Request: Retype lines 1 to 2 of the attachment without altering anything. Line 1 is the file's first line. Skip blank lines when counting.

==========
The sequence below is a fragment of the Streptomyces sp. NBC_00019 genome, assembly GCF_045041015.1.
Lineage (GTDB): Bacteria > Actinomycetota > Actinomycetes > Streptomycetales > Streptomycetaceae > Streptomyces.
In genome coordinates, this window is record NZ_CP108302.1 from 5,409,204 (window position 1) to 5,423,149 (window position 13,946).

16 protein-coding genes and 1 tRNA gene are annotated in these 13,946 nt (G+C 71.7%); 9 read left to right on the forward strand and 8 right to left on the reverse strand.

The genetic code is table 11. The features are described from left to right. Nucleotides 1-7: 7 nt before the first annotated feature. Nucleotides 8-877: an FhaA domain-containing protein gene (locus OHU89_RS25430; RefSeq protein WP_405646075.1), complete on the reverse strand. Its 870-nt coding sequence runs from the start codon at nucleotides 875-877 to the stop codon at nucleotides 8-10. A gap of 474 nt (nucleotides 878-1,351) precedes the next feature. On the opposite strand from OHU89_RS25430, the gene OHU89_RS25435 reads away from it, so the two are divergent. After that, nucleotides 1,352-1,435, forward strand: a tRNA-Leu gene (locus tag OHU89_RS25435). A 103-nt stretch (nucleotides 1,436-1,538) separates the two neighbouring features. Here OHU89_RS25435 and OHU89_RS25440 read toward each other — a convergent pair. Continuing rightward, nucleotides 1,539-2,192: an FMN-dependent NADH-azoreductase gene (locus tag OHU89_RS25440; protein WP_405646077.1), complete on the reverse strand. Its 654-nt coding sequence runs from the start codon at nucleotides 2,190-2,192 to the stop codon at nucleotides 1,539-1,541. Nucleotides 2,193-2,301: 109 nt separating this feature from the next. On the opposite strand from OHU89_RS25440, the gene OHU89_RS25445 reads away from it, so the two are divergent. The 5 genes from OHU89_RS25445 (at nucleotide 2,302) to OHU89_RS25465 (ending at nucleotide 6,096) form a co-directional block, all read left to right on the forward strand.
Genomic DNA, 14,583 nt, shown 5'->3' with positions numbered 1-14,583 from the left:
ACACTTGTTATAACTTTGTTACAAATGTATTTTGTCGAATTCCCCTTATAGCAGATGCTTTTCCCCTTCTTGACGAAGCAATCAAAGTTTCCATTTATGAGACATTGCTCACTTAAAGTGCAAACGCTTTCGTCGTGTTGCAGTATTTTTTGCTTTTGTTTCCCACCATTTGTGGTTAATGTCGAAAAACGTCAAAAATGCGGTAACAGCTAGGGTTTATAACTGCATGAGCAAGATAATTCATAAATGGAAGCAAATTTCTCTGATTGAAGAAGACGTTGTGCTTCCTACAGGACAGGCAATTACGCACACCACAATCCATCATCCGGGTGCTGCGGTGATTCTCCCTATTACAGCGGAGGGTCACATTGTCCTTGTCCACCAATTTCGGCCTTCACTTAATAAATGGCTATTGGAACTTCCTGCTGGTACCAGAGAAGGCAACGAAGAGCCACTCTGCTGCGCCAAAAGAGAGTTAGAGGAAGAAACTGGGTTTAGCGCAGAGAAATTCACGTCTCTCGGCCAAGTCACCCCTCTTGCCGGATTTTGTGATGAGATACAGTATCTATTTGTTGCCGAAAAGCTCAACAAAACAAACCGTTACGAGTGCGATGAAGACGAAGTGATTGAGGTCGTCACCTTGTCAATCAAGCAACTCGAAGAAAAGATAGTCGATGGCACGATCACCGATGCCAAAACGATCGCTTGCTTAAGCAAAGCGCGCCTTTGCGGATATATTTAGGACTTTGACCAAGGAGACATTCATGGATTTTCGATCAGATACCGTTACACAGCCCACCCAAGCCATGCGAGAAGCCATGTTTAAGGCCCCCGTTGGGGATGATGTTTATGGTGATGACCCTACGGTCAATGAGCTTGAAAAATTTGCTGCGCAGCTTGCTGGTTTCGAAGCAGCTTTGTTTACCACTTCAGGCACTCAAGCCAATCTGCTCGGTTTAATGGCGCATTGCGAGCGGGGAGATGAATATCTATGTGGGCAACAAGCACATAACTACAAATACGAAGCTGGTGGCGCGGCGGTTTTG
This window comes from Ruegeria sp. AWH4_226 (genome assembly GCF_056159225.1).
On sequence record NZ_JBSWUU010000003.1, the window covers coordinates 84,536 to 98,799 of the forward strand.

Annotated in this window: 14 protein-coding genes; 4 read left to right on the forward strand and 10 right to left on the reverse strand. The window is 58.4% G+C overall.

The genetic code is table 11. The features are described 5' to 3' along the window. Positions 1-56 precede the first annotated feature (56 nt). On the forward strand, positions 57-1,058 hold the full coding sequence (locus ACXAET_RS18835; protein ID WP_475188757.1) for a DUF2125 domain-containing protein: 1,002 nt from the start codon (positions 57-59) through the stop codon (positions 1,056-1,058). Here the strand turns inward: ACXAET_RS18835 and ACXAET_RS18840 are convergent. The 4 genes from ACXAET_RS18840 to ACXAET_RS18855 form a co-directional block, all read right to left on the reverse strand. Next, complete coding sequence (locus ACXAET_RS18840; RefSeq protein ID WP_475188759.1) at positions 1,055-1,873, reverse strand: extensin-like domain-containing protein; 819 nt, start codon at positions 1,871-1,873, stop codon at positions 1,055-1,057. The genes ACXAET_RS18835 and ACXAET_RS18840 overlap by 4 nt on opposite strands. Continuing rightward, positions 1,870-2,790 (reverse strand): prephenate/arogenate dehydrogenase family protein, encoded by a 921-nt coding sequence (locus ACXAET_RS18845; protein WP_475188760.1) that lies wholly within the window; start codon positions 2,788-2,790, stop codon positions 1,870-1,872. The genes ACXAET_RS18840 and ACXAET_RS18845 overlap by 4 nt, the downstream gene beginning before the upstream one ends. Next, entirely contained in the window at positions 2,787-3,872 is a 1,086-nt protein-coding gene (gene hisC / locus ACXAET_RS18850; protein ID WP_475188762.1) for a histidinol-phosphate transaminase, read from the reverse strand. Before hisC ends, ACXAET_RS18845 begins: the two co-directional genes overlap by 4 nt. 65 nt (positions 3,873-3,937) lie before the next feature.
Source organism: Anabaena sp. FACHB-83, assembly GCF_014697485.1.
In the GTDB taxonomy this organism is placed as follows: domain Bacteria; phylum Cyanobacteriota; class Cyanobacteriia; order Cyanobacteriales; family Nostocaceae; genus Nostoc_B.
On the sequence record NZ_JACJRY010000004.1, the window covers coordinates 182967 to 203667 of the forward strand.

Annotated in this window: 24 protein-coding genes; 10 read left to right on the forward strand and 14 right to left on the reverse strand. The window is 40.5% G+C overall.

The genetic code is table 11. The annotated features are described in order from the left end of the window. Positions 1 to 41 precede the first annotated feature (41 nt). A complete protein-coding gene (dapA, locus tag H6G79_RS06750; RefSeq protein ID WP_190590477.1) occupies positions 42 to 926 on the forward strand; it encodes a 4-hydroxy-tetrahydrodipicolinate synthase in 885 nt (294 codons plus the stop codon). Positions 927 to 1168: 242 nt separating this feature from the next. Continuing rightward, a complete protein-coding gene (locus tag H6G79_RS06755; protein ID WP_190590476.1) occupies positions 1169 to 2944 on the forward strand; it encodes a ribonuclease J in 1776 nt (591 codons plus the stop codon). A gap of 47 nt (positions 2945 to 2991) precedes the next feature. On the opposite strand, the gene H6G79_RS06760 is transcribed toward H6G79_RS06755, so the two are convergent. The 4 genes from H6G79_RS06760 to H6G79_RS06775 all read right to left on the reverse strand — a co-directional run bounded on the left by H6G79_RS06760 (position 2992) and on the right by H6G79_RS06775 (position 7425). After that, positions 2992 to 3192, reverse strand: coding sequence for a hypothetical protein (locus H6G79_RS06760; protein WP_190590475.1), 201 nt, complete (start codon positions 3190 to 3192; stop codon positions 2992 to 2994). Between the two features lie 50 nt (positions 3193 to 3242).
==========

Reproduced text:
The sequence below is a fragment of the Streptomyces sp. NBC_00019 genome, assembly GCF_045041015.1.
Lineage (GTDB): Bacteria > Actinomycetota > Actinomycetes > Streptomycetales > Streptomycetaceae > Streptomyces.